Is it possible to be objective about the truthfulness of the copious amounts of religions surrounding us in the world today? Doesn’t the poem about the blind men and the elephant teach us that everyone is right because no one knows what the elephant truly is? Can Christians rightly claim that not only does the elephant speak, but that we truly know the Elephant?
Daniel Strange, Academic Vice Principal and Lecturer in Culture, Religion, and Public Theology at Oak Hill College, London, has written a hefty theology of religions for the Christian church. Strange says that “this is a book for evangelical Christians, written by an evangelical Christian,” (33) and especially for Reformed Christians (written, you guessed it, by a Reformed Christian).
“In your light do we see light” (Ps 36.9).
Strange summarizes the theology of religions he seeks to defend:
From the presupposition of an epistemologically authoritative biblical revelation, non-Christian religions are sovereignly directed, variegated and dynamic, collective human idolatrous responses to divine revelation behind which stand deceiving demonic forces. Being antithetically against yet parasitically dependent upon the truth of the Christian worldview, non-Christian religions are ‘subversively fulfilled’ in the gospel of Jesus Christ (42).
As dense as this statement is, the rest of the book doesn’t get much easier. At 338 pages, Strange’s book is large, dense, and it will require time. I went through the book pretty quickly, reading more than half of it on my Denmark bike trip. But a quick read isn’t recommended (unless reading the above summary was a breeze for you). Strange’s theology of religions is to be read slowly, taking the time to understand the big concepts he writes about.
After Strange introduces the heavy task that lies before us, chapter 2 presents the homo adorans (“the worshipping man”) to us. Made in the image of God, mankind is made to worship, but after the fall mankind follows a “false faith.” Mankind thinks they are independent from God, but instead they “are just as dependent as they ever were, but will not accept it” (93). Chapter 3 covers “remnental revelation” and gives an explanation for the commonalities between religious traditions. This leads into chapter 4, how religions and the religious Other developed after the Tower of Babel. Chapters 5-6 survey idolatry in the Old and New Testament. Chapter 7 shows how the Gospel of christ both subverts other religions and and fulfills them. Other religions merely piggyback on the worldview of the Bible, riding the wave that is truth. Chapter 8 gives implications for missions and in chapter 9 Strange presents a pastoral perspective which wraps up the book. In Judges 3.1-4 God allows idol-worshipping Canaanites to remain in the land to test Israel’s faithfulness. Might other religions also be a test to the church’s faithfulness?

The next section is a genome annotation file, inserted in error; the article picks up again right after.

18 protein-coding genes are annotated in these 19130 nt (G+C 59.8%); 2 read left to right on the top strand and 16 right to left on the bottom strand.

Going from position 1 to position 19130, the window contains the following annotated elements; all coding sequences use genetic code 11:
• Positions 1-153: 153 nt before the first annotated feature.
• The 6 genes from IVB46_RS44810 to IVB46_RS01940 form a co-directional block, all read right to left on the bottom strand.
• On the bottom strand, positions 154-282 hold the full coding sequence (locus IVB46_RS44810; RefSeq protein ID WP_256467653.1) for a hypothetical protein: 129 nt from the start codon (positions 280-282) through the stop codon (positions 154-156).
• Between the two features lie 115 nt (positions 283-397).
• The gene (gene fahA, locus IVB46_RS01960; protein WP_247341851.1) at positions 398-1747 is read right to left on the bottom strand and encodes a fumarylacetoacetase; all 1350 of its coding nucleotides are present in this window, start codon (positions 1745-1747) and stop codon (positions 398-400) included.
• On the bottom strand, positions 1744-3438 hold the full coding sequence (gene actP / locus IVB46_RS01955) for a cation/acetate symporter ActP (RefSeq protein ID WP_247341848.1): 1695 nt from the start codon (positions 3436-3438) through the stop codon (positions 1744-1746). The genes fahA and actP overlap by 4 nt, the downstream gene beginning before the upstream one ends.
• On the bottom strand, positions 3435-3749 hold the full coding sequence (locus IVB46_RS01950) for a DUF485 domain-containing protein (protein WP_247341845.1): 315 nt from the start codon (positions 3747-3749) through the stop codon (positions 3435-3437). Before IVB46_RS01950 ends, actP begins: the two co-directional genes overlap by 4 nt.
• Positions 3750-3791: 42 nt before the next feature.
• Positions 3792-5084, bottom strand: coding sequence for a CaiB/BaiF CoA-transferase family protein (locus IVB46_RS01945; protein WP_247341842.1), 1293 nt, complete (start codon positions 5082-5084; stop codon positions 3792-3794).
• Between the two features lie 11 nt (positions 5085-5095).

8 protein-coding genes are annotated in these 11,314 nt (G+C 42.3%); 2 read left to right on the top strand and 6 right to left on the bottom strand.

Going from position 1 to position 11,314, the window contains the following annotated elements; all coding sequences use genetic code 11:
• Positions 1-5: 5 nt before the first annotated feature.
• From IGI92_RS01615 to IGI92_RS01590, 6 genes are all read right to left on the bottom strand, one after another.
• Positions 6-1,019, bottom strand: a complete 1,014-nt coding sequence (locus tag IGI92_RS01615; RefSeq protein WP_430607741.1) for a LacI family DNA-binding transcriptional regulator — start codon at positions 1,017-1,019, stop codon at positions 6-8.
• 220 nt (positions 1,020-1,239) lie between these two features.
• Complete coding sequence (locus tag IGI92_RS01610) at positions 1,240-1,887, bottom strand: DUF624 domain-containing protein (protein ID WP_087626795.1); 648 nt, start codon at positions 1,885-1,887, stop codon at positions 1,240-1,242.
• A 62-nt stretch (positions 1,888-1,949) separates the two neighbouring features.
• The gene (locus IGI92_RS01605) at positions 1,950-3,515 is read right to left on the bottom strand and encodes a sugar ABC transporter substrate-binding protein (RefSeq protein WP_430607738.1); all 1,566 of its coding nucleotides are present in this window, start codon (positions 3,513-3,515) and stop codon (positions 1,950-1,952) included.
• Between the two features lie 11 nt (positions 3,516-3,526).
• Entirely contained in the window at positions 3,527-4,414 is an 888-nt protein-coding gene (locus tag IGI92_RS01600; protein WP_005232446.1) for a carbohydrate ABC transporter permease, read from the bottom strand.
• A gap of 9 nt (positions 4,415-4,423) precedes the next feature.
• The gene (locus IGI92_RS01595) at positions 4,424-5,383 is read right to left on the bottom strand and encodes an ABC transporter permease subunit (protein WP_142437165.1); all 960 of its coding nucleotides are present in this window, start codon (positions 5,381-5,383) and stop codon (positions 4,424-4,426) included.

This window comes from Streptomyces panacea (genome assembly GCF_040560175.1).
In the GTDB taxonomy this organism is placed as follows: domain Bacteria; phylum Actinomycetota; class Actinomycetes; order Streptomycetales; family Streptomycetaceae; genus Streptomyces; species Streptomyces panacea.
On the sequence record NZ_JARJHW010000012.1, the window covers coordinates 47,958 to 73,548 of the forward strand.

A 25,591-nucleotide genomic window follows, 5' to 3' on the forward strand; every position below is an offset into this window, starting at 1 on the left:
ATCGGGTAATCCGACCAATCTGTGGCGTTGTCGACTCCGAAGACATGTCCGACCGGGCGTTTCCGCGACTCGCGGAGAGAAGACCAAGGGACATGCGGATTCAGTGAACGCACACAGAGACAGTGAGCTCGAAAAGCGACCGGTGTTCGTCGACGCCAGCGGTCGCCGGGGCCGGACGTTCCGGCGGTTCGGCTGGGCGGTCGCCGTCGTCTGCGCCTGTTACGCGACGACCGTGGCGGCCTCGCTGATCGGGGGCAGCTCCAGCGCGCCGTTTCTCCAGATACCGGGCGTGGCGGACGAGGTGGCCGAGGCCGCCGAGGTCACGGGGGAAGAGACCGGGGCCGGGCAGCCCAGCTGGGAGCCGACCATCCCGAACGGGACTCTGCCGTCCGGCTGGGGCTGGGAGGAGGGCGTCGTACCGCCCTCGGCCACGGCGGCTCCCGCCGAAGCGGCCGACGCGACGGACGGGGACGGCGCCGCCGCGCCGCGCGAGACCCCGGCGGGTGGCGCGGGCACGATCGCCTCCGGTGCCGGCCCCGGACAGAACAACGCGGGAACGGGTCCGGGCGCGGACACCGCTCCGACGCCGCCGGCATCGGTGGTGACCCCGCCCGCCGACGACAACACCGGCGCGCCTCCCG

Strange uses many excellent sources in his book (Van Til, J. H. Bavinck, Leihart, Block, Frame, and I was happy to see Strange used Mike Heiser’s work in his study too) in the form of block quotes. In fact, one of Strange’s main purposes has been to “spotlight . . . those forgotten figures such as J. H. Bavinck” (335). Unfortunately the excessive use of these block quotes hinders the book. Most of the book is not an easy read. Out of 338 pages, 92 pages do not have block quotes. Or, in other words, roughly 246 have a full or partial block quote.
Though many were dense, all of the quotes were good, however the quotes often broke up Strange’s argument and made it difficult to follow. More often than not it was tiring to read the quotes, and I often read Strange’s concluding thoughts to understand the main idea. That is, when I could find Strange’s concluding thoughts. My biggest complaints with this book are the length and the density of Strange’s writing style. I would often find myself neck deep in text wondering how I got here, what I’d just read, and what it meant. Strange wanted to be thorough, but this can be done without explaining everything you’ve done, are doing, and will do.
On the upside this book is written from a Reformed perspective, and many of the quotes and ideas are from Reformed apologetic and systematic thinkers. I look forward to a future book on the practical use of this work for missions which will hopefully give more examples of how non-Christian religions are “subversively fulfilled” by the Christian gospel. This book needs time if you’re going to work through it. It’s dense and it’s tough, but it deserves the time and you’ll be a better thinker for reading it. You will have a better understanding of the other religions around you and a way to grow in your understanding of them as being parasites on the Christian gospel.
- Author: Daniel Strange
- Paperback: 384 pages
- Publisher: Zondervan (February 3, 2015)
(Special thanks to Zondervan for allowing me to review this book! I was not obligated to provide a positive review in exchange for this book).